7 Signs Your Cat or Dog Might Have Dementia
Spot it before it's too late.
Our beloved pets are subject to many of the same diseases that can occur in humans. But one you might not suspect is dementia. "We all know that Alzheimer's disease and other dementias are among the most common conditions humans can encounter as they age," Stephanie McGrath, associate professor of neurology at Colorado State University's College of Veterinary Medicine and Biomedical Sciences, told the Washington Post recently. "What people don't realize is that our pets—dogs and cats—can get it, too, and it's probably also very common." These are some of the signs your pet may have developed dementia.
An aging pet with dementia may depart from their familiar routines. They may seem confused or disoriented, wander aimlessly, or seem lost in familiar surroundings.
Another common sign is when a pet dog or cat begins to forget everyday habits they'd once mastered, such as house training or using the litter box.
Differences in a pet's sleep-wake cycle can also indicate dementia, experts say. "They might sleep more during the day, but mostly, they will start waking in the night," says the American Kennel Club.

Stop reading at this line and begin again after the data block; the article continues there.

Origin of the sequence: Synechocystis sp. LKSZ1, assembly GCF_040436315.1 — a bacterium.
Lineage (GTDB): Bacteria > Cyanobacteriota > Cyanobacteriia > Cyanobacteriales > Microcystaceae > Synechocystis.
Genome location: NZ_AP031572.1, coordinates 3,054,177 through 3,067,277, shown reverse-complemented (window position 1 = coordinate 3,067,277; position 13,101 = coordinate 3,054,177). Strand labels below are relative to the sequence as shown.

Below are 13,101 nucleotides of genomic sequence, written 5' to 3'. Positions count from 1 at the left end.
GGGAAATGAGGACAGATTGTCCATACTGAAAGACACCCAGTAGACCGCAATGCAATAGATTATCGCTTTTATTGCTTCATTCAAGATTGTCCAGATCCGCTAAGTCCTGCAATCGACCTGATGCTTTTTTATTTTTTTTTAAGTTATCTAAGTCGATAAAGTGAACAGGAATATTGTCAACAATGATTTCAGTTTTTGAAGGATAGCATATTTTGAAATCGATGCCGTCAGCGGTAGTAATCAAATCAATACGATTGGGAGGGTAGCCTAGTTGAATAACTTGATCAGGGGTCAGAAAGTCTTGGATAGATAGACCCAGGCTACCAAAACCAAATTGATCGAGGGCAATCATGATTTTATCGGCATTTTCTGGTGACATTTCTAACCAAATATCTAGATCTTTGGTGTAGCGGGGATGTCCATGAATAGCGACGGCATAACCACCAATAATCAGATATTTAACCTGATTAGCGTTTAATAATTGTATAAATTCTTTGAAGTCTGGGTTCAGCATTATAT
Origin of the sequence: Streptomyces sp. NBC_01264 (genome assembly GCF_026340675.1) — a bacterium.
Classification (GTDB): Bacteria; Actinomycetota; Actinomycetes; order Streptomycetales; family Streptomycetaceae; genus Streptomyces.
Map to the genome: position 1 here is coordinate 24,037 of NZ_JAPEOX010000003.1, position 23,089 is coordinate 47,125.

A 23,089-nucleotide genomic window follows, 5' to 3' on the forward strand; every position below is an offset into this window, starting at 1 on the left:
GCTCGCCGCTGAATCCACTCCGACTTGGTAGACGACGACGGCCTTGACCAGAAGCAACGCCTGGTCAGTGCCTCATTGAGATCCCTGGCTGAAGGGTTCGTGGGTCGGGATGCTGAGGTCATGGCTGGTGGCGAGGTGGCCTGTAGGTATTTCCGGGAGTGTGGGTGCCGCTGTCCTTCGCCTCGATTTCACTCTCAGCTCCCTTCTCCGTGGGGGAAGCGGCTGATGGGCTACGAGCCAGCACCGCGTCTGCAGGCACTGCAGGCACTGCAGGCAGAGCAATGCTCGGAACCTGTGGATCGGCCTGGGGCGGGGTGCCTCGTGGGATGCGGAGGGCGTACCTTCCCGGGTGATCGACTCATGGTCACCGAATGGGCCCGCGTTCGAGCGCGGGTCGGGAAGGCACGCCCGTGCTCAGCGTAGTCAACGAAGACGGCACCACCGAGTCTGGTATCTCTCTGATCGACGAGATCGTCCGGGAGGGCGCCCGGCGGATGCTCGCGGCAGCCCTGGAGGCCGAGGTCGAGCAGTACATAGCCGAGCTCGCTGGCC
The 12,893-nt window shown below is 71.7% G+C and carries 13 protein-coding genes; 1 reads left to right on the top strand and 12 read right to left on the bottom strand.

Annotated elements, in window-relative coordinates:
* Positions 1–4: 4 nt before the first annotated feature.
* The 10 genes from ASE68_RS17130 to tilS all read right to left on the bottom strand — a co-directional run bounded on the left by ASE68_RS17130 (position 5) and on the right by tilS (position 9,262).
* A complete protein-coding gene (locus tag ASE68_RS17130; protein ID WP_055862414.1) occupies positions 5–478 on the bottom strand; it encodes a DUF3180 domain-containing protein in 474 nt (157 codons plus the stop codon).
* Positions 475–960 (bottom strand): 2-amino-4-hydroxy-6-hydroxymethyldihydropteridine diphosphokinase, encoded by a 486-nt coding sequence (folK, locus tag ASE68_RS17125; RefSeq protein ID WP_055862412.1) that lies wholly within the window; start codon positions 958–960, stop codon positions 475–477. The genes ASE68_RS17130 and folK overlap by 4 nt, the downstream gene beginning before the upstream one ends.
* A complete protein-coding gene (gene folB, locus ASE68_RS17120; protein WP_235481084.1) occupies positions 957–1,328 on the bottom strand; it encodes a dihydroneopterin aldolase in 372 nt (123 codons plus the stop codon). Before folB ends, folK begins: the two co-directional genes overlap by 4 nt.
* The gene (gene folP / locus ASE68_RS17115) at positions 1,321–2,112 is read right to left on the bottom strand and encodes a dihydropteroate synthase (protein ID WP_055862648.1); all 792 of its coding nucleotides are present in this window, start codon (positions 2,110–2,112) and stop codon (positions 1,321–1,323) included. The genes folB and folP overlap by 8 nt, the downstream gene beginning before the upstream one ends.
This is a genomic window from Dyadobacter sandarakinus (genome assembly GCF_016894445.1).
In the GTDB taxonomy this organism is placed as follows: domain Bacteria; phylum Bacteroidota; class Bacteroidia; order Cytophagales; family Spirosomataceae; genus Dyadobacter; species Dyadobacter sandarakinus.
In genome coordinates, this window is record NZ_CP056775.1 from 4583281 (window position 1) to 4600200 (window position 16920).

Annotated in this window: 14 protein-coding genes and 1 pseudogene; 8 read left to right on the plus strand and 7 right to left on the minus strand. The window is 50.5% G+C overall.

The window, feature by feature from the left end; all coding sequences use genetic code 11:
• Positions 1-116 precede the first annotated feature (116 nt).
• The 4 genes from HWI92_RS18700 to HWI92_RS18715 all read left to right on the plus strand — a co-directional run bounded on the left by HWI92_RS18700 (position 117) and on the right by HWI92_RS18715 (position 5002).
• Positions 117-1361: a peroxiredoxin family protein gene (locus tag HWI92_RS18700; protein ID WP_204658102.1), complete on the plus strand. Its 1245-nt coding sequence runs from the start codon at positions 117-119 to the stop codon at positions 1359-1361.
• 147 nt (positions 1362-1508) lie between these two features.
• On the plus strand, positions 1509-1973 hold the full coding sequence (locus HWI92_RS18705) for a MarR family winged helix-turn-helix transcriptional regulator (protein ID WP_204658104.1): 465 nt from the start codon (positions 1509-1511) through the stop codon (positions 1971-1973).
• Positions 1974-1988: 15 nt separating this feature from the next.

A pet with dementia may seem more anxious or depressed. "Your dog's social relationships with people and other pets will be affected," says the American Kennel Club. "They might become clingy where they used to be independent or become aloof where they were once friendly."
Among cats, increased howling or crying is a common sign of dementia. "With cats, there is excessive vocalization and disorientation and changes in interaction with humans or other animals, such as hissing and swatting," Starr Cameron, clinical associate professor in small animal neurology at the University of Wisconsin at Madison's School of Veterinary Medicine, told the Post. "Some cats are up all night and vocalizing. They go outside the litter box or can't find it."
A dog with dementia may engage in repetitive behavior, like pacing.
A previously playful and interactive pet may become withdrawn.
Experts aren't sure. One study places the number at 14 to 35 percent of the pet dog population age 8 and older. Other research suggests nearly one-third of cats ages 11 to 14 and 50 percent of cats 15 and older are affected. Many animal experts believe those numbers are conservative.
A diet rich in antioxidants may help reduce cognitive decline in older dogs and cats. Your veterinarian might also suggest supplements to reduce dementia symptoms, or they may prescribe selegiline hydrochloride, a drug that can help control symptoms.
Maintaining a regular routine can help dogs with dementia feel more secure, and regular exercise is important for dog health at any age—as is any kind of mental stimulation, such as introducing new games or toys.